State tax department, reeling from security breach by JP Morgan Chase, suggests that taxpayers take their refunds next year via direct deposits


This from the state Dept of Revenue Services:

“Following a limited but still serious data breach by JP Morgan Chase and what Department of Revenue Services (DRS) Commissioner Kevin Sullivan calls “the bank’s wholly unacceptable failure to provide a timely response,” the agency announced today a series of steps to reassure state taxpayers. DRS is:


  • Immediately suspending the debit card program and issuing paper checks for income tax refunds to several thousand taxpayers for the rest of the year.


  • Offering taxpayers in 2014 the choice to receive refund by direct deposit, debit card or paper check – with the understanding that direct deposit assures the promptest refund and paper checks the least prompt.


  • Offering taxpayers the choice of phone activation or on-line activation until the bank website breach is fully detailed and future security is assured.
  • Re-opening the contract as soon as possible to seek new proposals and competitive bids from vendors interested in providing future debit card services to state taxpayers.


  • Working with the Governor’s Counsel, Attorney General, State Treasurer, and other affected state agencies to demand a more complete accounting for the security breach as well as JP Morgan Chase’s lack of immediate notice to the state and very slow response in notifying debit cardholders.


  • Determining all available remedies to recover added state costs and any cardholder damages resulting from the bank security breach.


DRS has already required JP Morgan Chase to notify the approximately 7,000 affected refund debit cardholders by email and mail, reissue cards, reverse cards and have paper checks issued if requested by cardholders, and offer two years of free credit security protection.


JP Morgan Chase is under contract with the State Treasurer on behalf of several state agencies to provide debit card and other banking services. The bank reports that suspicious activity on its UCard website server was first noticed in early September and the site was probably first hacked in July of this year. The intrusion was confirmed in mid-September but mitigation was not fully completed until more than a week later. JP Morgan Chase did not notify the state until December 3, and then took over a week to begin notifying cardholders.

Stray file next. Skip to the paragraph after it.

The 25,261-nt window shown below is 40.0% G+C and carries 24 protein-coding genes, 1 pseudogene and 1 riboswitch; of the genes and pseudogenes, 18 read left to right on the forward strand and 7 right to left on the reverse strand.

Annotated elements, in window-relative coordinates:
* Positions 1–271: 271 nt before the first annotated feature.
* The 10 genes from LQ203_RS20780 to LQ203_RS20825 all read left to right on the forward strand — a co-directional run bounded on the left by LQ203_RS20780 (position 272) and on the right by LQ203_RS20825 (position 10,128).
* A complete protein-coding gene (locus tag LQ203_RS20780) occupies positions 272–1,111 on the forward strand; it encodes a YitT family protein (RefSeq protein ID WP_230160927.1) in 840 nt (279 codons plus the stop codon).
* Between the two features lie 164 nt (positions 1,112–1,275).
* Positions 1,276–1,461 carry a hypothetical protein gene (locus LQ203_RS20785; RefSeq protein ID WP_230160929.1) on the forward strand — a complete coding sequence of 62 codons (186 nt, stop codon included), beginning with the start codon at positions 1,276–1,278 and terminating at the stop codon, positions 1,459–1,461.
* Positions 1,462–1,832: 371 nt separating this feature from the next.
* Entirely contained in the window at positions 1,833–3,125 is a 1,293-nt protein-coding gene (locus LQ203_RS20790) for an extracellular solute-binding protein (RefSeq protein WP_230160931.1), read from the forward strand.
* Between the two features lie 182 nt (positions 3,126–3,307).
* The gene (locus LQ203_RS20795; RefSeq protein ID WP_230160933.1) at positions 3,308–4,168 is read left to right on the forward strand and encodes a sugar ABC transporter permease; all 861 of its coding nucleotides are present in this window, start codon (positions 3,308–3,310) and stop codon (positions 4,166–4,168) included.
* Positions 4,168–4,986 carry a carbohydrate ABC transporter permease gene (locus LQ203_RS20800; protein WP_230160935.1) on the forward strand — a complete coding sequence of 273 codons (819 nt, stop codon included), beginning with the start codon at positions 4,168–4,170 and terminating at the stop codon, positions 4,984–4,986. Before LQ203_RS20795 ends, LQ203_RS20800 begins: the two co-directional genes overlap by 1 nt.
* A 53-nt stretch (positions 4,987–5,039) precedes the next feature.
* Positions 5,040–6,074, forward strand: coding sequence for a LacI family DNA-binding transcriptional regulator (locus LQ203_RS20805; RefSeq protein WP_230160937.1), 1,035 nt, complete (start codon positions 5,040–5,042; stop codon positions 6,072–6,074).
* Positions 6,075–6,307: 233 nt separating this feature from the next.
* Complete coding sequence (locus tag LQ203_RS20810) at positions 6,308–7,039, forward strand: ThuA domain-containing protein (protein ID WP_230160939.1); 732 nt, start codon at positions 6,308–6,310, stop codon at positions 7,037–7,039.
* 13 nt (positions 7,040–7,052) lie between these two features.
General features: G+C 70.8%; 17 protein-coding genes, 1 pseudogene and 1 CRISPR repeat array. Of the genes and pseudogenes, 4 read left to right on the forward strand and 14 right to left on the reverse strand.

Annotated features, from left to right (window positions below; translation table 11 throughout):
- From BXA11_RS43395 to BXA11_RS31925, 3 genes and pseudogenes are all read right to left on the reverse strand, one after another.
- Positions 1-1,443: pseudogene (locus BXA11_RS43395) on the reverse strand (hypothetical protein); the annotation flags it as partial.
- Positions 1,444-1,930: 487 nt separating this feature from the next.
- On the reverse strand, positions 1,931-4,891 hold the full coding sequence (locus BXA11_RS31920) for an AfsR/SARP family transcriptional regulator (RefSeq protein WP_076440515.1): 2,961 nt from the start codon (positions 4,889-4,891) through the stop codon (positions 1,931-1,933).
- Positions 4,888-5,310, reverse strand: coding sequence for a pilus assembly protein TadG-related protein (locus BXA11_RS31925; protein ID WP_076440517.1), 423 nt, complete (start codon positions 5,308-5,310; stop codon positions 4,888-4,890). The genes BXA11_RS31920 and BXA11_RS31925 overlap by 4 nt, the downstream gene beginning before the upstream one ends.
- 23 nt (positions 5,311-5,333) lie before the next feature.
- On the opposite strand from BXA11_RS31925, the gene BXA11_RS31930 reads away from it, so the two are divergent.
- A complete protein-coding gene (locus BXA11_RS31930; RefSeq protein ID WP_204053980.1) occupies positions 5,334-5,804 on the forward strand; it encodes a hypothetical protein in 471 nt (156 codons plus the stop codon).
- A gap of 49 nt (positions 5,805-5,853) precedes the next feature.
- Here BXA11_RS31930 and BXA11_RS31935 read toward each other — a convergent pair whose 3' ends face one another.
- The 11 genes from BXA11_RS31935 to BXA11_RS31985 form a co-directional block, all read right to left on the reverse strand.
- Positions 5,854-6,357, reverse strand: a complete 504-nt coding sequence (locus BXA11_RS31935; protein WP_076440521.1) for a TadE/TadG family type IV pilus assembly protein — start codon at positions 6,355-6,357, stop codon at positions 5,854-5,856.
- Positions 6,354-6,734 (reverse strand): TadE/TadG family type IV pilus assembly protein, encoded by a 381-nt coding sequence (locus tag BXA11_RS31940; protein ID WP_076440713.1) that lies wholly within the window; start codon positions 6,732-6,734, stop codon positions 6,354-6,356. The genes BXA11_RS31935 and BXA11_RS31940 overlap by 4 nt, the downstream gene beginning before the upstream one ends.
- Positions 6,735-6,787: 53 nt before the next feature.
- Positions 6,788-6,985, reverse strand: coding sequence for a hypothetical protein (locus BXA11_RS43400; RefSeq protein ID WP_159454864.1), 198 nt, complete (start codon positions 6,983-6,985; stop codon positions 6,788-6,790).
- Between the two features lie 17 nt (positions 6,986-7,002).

Taxpayer information was put at risk for refund debit cardholders accessing the JP Morgan Chase website during the period from July to September. Potentially compromised taxpayer data includes social security numbers, passwords, password confirmation questions and, if transfers were made to other financial institutions, perhaps personal banking information.


Said Commissioner Sullivan, “Using debit cards for most refunds still makes sense and saves nearly $300,000 every year. We have every confidence, however, that the State Treasurer will not let JP Morgan Chase off the hook for the consequences of this breach. While only affecting about 2% of Connecticut income tax refund debit cardholders, that’s bad enough. But even worse is the bank’s disregard of its obligations to provide immediate notification to the state and prompt notification to the cardholders.


“The use of debit cards for many state purposes, including tax refunds, still makes business sense and costs less. However, at DRS, we owe it to the public to seek a new contract that assures security and far greater responsiveness.””